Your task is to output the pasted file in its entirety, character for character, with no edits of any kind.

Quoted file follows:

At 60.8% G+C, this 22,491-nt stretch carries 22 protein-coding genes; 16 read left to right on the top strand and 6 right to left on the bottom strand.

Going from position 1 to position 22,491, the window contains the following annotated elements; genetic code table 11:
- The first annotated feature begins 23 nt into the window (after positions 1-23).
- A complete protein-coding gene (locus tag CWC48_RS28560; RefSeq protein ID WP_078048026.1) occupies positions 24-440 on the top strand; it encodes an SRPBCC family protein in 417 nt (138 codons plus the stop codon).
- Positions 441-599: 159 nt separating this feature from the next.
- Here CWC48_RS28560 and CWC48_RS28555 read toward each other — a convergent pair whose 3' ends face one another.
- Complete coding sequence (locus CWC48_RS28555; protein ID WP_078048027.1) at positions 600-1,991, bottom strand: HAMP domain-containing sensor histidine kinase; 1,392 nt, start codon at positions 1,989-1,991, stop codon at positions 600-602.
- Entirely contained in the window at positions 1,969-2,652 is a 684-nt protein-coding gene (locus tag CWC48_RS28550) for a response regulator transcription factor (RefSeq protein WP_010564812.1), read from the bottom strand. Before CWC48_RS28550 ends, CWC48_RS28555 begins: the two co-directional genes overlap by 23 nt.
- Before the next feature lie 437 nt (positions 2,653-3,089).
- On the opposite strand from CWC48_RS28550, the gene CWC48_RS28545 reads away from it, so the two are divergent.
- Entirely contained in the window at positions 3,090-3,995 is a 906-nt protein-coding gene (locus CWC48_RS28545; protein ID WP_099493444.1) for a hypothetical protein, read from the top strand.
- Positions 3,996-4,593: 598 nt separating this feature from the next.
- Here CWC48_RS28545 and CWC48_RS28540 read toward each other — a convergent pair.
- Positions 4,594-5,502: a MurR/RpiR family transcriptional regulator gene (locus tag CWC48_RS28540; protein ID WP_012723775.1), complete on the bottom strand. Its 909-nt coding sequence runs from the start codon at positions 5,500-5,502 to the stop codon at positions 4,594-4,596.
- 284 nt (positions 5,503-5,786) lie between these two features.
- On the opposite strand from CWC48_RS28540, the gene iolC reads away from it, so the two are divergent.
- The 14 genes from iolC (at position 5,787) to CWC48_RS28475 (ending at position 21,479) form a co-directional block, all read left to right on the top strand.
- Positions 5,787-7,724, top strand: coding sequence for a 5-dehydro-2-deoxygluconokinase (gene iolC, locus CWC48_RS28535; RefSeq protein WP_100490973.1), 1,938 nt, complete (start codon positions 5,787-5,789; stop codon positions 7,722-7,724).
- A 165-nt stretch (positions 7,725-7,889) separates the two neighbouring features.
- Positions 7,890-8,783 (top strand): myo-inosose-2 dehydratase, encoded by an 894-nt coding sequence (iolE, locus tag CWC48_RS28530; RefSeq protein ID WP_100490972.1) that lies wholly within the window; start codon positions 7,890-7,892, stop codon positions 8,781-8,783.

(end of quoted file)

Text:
At 60.8% G+C, this 22,491-nt stretch carries 22 protein-coding genes; 16 read left to right on the top strand and 6 right to left on the bottom strand.

Going from position 1 to position 22,491, the window contains the following annotated elements; genetic code table 11:
- The first annotated feature begins 23 nt into the window (after positions 1-23).
- A complete protein-coding gene (locus tag CWC48_RS28560; RefSeq protein ID WP_078048026.1) occupies positions 24-440 on the top strand; it encodes an SRPBCC family protein in 417 nt (138 codons plus the stop codon).
- Positions 441-599: 159 nt separating this feature from the next.
- Here CWC48_RS28560 and CWC48_RS28555 read toward each other — a convergent pair whose 3' ends face one another.
- Complete coding sequence (locus CWC48_RS28555; protein ID WP_078048027.1) at positions 600-1,991, bottom strand: HAMP domain-containing sensor histidine kinase; 1,392 nt, start codon at positions 1,989-1,991, stop codon at positions 600-602.
- Entirely contained in the window at positions 1,969-2,652 is a 684-nt protein-coding gene (locus tag CWC48_RS28550) for a response regulator transcription factor (RefSeq protein WP_010564812.1), read from the bottom strand. Before CWC48_RS28550 ends, CWC48_RS28555 begins: the two co-directional genes overlap by 23 nt.
- Before the next feature lie 437 nt (positions 2,653-3,089).
- On the opposite strand from CWC48_RS28550, the gene CWC48_RS28545 reads away from it, so the two are divergent.
- Entirely contained in the window at positions 3,090-3,995 is a 906-nt protein-coding gene (locus CWC48_RS28545; protein ID WP_099493444.1) for a hypothetical protein, read from the top strand.
- Positions 3,996-4,593: 598 nt separating this feature from the next.
- Here CWC48_RS28545 and CWC48_RS28540 read toward each other — a convergent pair.
- Positions 4,594-5,502: a MurR/RpiR family transcriptional regulator gene (locus tag CWC48_RS28540; protein ID WP_012723775.1), complete on the bottom strand. Its 909-nt coding sequence runs from the start codon at positions 5,500-5,502 to the stop codon at positions 4,594-4,596.
- 284 nt (positions 5,503-5,786) lie between these two features.
- On the opposite strand from CWC48_RS28540, the gene iolC reads away from it, so the two are divergent.
- The 14 genes from iolC (at position 5,787) to CWC48_RS28475 (ending at position 21,479) form a co-directional block, all read left to right on the top strand.
- Positions 5,787-7,724, top strand: coding sequence for a 5-dehydro-2-deoxygluconokinase (gene iolC, locus CWC48_RS28535; RefSeq protein WP_100490973.1), 1,938 nt, complete (start codon positions 5,787-5,789; stop codon positions 7,722-7,724).
- A 165-nt stretch (positions 7,725-7,889) separates the two neighbouring features.
- Positions 7,890-8,783 (top strand): myo-inosose-2 dehydratase, encoded by an 894-nt coding sequence (iolE, locus tag CWC48_RS28530; RefSeq protein ID WP_100490972.1) that lies wholly within the window; start codon positions 7,890-7,892, stop codon positions 8,781-8,783.